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Communication and Patience are the Keys to a Healthy Working Relationship


How can public health and industry communicate more effectively with each other? A series of five seminars from the Hudson Institute at the National Collaborative on Childhood Obesity Research, the Robert Wood Johnson Foundation and the Healthy Weight Commitment Foundation aims to answer that question.

It’s clear through initiatives such as the Healthy Weight Commitment Foundation (HWCF) and Partnership for a Healthier America (PHA) that public-private partnerships between major industries and public health associations can – and do – work.

The 16 member companies of HWCF exceeded their goal to cut 1.5 trillion calories from the U.S. food marketplace by over 400 percent—that’s a whopping 6.4 trillion calories less than were available in 2007. And as part of PHA, Walmart is on track to build or renovate roughly 275 stores in food deserts across the country to include fresh groceries; they’re already two-thirds of the way there with about a year left to go.

In part, these efforts have been successful because they were quantifiable, measurable commitments; a “win-win” situation for both industry and public health; and the perfect mix of challenge and opportunity.

But at the same time, it can be hard for both sides to work together and meet in the middle to find a sustainable solution for issues such as childhood obesity.

“My belief is that there’s always room for progress―it’s just getting the two ends of the spectrum to see what the other side sees, because often times they don’t,” said Hank Cardello, director of the Obesity Solutions Initiative and moderator of the seminar series.

One of the main issues is the communications barrier: public health workers and industry executives just speak different languages.

At the seminar, Cardello offered several suggestions for bettering the communications between public health associations and industry. The first of which is learning to speak each other’s language.In order to most effectively reach industry, public health associations should translate their research and objectives into the target company’s own language and use their own metrics—this makes the potential “ask” more understandable on the industry’s side.

Next, be sure to accentuate the good. An example of this type of strategy in practice would be the Robert Wood Johnson Foundation’s response to the HWCF calorie reduction announcement last year, which, according to Cardello, gave congratulations and credit where they was due, but made it clear that there is still work to do. Basically, Cardello explained, dialogue with industry should be constructive and progress-based, not always overly critical.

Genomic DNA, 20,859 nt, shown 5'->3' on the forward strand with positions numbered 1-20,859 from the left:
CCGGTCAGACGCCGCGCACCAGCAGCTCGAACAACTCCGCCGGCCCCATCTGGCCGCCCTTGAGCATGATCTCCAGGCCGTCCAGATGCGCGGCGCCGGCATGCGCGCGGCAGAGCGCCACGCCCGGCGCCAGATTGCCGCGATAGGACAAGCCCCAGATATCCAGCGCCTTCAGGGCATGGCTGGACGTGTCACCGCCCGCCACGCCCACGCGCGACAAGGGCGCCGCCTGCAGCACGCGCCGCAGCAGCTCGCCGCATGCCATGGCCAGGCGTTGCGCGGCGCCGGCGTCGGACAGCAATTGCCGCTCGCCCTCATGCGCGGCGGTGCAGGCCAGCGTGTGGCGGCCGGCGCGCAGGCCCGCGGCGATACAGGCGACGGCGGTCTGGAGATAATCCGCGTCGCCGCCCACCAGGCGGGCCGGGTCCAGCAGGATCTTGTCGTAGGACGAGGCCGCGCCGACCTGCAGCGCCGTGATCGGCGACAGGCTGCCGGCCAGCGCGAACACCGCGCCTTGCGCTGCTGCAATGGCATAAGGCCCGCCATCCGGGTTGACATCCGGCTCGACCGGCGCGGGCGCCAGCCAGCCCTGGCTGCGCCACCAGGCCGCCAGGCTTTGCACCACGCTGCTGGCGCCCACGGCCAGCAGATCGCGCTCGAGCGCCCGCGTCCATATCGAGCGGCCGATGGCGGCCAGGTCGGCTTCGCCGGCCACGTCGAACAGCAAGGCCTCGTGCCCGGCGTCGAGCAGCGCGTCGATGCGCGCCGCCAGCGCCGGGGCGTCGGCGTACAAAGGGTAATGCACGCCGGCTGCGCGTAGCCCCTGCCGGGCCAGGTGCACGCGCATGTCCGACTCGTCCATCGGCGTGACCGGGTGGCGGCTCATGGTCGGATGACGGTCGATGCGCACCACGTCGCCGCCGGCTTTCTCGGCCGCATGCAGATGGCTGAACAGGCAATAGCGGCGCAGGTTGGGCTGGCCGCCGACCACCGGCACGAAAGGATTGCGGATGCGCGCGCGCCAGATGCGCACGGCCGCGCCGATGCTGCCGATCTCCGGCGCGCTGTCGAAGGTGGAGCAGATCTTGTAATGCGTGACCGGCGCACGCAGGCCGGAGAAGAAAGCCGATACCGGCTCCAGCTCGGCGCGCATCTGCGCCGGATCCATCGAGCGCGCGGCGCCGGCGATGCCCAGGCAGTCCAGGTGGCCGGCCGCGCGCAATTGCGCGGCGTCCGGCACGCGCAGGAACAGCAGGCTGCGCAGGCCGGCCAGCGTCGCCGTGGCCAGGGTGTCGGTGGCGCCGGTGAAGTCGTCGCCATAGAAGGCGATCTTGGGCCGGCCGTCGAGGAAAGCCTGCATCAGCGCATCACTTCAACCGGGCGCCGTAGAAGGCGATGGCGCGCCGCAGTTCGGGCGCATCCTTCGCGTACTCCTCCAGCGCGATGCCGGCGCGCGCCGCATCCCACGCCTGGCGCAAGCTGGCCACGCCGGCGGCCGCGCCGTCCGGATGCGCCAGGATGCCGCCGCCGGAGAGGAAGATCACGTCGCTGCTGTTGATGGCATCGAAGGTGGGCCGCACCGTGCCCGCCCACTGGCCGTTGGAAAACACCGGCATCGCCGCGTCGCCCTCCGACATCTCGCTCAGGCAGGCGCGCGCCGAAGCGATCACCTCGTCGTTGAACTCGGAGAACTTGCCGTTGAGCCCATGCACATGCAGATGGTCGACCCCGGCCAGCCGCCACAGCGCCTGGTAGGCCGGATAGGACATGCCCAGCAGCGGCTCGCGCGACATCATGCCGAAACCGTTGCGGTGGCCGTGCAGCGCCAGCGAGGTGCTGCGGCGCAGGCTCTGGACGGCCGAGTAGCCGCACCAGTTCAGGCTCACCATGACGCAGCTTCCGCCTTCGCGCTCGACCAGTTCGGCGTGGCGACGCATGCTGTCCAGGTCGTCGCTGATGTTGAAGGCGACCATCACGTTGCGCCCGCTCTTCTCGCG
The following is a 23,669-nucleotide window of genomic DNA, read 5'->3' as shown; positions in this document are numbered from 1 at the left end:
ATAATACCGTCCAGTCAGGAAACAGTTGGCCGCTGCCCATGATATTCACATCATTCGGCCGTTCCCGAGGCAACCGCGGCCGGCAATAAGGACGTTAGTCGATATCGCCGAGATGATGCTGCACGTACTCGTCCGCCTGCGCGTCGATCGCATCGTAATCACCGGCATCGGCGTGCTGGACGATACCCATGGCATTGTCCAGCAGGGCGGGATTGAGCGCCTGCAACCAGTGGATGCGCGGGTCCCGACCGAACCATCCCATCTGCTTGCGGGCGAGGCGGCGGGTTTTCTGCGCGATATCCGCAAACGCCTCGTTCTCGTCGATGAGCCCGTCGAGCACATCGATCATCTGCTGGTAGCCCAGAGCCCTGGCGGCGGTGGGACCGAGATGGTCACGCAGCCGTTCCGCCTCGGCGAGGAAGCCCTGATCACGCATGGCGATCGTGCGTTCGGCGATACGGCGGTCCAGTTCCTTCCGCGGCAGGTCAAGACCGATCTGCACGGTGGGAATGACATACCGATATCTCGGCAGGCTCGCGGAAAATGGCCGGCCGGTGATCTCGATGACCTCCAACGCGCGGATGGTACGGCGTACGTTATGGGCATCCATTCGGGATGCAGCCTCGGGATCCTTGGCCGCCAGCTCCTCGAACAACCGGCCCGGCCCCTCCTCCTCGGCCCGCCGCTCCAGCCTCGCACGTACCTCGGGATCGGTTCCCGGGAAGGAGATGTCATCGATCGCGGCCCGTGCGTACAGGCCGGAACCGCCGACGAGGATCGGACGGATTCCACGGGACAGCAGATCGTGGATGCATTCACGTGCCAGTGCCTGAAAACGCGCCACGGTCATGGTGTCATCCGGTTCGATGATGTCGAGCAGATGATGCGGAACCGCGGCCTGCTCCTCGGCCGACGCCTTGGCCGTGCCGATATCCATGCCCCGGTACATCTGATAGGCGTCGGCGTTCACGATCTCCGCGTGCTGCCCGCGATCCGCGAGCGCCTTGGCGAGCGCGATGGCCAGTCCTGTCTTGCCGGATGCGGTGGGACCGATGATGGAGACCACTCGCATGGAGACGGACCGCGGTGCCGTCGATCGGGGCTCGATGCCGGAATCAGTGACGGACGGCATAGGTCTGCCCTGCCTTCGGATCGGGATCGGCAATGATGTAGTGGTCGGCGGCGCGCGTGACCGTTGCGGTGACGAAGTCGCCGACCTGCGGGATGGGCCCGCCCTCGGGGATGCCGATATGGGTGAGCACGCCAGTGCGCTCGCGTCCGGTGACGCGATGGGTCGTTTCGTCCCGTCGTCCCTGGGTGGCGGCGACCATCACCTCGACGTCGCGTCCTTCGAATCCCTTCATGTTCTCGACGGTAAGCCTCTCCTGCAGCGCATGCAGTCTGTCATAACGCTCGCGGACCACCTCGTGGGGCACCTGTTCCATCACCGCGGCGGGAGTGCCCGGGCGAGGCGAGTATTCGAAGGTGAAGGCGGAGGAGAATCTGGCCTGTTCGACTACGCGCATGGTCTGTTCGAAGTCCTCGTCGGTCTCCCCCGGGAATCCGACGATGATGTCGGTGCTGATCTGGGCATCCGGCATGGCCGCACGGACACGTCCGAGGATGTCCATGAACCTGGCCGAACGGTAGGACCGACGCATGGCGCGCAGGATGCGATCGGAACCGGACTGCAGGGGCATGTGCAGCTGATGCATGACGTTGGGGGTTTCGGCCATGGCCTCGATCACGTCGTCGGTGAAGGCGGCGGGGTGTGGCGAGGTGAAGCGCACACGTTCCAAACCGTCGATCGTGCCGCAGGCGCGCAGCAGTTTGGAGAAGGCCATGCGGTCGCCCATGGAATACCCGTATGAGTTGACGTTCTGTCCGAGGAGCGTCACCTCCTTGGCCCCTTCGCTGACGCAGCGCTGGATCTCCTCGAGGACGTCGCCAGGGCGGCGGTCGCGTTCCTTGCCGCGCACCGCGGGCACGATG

“Companies get tired of hearing it, and then some of them actually get very jaded from constantly being attacked,” Cardello noted. “They say, well, it doesn’t matter what I do I’m going to get attacked, so why should I even pay attention?”

It’s also effective to show companies that you’ve done your research. This can be done in several ways. For example, compare them to their peers. Pretend you’re asking a major consumer packaged goods company to sell more healthy options—an area that is most likely not their big money maker. According to Cardello, showing the company hard data on how their competition has done something similar, and still been profitable, can go a long way.

Finally, Cardello explains that public health associations need to understand industry’s risks. Research and development is a long and costly process, and there is always the possibility that a company won’t make their money back once a new product is released. This is partly why 82 percent of new products are line extensions (think: new flavors of an existing yogurt versus an entirely new product). In short, the risk involved for companies to create and release an entirely new product is very high.

However, industry leaders are listening to the conversation around public health, and do have an interest in a focus on population and child health. After all, as Cardello pointed out, many of them are parents themselves.

“We’re never going to agree on everything, and that’s OK,” said Wendy Johnson-Askew, vice president for corporate affairs at Nestle, and another panelist. “But I’m encouraged that we’re at a point where we can really start to look at this [public-private partnership] approach critically.”

The next three seminar sessions will focus on “hot issues” in the food and public health spectrums, and the final session in the series will be focused on teaching industry leaders what they need to know about public health. More information will be available shortly before each session.